Guest post by Todd Hurst
Crossposted at: http://www.tmhurst.net/the-building-tension-of-education/
I had the opportunity to be part of a statewide STEM meeting recently in which one of the presenters discussed a school project on potential and kinetic energy. The lesson involved students building toy cars that were propelled forward by the energy released from a rubber band. The point of all of this was to give students hands on experiences with how potential energy could be stored in a rubber band, and even grow when it is twisted, until the point of action when that potential energy is converted into kinetic energy and the car moves forward.
Now I am certainly not an expert in physics and it is entirely likely that even the details provided above are wrong on a basic scientific level. I actually could have learned quite a bit from that lesson, however, my mind was running wild with connections instead. You see, I live in a state that has been rife with controversy in education for the last several years. Recently, however, that controversy has grown exponentially. Indiana has become one of the focal points of the ed reform debates - and with that comes all of the controversy and political posturing.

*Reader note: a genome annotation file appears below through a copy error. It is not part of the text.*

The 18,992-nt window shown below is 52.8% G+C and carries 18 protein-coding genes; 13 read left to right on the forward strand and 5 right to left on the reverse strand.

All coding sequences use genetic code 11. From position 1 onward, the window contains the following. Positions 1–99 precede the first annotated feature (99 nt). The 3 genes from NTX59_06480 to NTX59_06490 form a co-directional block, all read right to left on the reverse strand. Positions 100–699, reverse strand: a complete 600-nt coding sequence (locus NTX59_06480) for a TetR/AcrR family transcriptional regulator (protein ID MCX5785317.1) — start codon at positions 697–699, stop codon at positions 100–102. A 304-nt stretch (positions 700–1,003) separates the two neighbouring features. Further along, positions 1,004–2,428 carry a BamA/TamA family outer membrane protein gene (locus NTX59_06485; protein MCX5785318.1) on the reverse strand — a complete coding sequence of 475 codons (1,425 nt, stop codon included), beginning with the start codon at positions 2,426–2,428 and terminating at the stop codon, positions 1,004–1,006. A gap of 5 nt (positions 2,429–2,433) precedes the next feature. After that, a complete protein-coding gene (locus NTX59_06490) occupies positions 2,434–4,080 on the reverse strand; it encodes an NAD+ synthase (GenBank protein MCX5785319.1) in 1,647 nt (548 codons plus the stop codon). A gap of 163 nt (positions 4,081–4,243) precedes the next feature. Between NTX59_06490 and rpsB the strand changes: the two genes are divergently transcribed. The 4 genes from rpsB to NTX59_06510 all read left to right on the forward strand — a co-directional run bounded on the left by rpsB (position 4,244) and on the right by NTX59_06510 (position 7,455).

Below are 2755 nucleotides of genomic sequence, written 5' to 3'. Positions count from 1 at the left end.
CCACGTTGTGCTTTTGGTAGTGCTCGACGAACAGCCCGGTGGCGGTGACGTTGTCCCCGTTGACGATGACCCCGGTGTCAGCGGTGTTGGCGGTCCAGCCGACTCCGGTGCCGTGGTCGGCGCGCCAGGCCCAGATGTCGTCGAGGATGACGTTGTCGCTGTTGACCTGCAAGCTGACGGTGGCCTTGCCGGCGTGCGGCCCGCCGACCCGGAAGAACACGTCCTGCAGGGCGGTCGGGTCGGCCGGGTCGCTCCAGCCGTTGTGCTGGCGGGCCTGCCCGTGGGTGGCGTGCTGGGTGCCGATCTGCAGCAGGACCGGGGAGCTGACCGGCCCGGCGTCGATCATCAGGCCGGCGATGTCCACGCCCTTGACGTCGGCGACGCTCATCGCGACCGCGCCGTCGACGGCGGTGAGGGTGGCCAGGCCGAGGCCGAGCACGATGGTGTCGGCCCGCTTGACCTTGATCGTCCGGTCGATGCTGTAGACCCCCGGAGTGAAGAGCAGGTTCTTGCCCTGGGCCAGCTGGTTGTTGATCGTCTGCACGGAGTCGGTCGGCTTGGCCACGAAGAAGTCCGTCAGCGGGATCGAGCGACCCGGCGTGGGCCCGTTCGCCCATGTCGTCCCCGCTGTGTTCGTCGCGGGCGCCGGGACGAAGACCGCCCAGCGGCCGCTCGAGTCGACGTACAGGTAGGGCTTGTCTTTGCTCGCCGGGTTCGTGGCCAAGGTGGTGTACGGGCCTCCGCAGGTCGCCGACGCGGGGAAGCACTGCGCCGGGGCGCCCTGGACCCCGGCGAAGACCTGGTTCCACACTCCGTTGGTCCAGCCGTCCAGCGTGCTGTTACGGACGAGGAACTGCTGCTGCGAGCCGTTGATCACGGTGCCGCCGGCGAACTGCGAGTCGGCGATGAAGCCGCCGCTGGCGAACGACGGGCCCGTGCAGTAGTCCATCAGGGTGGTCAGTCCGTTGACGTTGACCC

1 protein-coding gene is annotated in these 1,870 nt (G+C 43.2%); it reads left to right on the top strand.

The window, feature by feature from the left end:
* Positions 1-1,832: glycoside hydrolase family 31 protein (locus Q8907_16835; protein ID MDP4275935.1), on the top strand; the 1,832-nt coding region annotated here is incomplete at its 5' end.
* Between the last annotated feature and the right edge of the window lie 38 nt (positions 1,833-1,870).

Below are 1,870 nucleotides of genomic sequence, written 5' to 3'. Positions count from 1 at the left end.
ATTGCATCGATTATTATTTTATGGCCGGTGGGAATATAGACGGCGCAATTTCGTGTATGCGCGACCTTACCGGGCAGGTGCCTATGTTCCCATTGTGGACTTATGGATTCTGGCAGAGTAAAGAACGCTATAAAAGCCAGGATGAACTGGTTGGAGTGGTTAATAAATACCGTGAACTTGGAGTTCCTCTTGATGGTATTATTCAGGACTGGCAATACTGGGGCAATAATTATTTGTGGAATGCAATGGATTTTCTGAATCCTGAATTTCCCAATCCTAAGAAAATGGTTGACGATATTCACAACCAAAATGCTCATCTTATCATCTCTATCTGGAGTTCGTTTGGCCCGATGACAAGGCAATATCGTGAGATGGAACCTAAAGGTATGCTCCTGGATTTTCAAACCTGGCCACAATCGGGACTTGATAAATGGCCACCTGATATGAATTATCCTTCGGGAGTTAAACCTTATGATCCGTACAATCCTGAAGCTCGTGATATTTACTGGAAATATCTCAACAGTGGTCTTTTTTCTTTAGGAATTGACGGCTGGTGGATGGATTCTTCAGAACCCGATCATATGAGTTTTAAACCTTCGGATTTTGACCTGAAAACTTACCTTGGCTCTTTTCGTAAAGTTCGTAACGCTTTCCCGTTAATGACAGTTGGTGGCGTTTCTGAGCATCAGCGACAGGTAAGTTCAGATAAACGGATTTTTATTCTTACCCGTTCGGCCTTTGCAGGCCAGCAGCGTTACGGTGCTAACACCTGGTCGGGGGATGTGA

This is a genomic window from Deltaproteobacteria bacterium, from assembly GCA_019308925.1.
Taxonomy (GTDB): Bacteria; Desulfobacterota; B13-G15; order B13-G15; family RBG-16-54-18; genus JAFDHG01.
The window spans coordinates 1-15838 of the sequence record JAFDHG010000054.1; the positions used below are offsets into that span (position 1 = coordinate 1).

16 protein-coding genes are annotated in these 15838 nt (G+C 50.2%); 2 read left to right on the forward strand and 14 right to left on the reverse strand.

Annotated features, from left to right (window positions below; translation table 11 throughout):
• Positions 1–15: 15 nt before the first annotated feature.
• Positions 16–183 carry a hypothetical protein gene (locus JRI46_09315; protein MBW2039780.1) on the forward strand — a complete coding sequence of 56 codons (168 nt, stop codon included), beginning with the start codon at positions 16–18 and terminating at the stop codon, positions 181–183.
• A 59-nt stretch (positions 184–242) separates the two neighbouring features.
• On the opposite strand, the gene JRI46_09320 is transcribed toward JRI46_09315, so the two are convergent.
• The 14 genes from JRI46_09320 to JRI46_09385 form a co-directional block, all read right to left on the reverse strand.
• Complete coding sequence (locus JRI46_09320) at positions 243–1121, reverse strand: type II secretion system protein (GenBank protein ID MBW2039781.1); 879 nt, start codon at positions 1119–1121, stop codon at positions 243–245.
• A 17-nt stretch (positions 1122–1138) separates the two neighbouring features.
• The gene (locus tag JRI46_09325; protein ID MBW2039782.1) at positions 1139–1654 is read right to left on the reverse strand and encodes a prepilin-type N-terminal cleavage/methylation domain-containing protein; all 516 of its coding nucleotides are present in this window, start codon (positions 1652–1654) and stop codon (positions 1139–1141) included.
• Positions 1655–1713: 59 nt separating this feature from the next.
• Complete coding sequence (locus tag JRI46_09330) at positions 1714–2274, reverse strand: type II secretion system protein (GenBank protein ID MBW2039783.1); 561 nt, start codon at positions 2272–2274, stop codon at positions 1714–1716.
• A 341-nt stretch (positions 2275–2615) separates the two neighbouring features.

Like those toy cars, education sits in the balance. Debates rage across the state on teacher evaluation, school letter grades, common core, and assessments. All the while, the tension builds. With every new controversy surrounding education there is effectively another turn on the rubber band. The potential energy for action builds, but at the same time so does the stress. For me, the aha moment of this reflection is that the potential energy can be converted to kinetic energy. We can absolutely take the tension that is building around education and do miraculous things! We can create better learning spaces. We can take pride in the profession of teaching and honor the best and brightest. We can make learning applicable and useful. The twists may be uncomfortable, and even painful occasionally, but with that comes the potential for something great. Our educational system is ready for innovation… at some point the energy will be too great to hold back.
Image Credit: Flickr user Quinn Dombrowski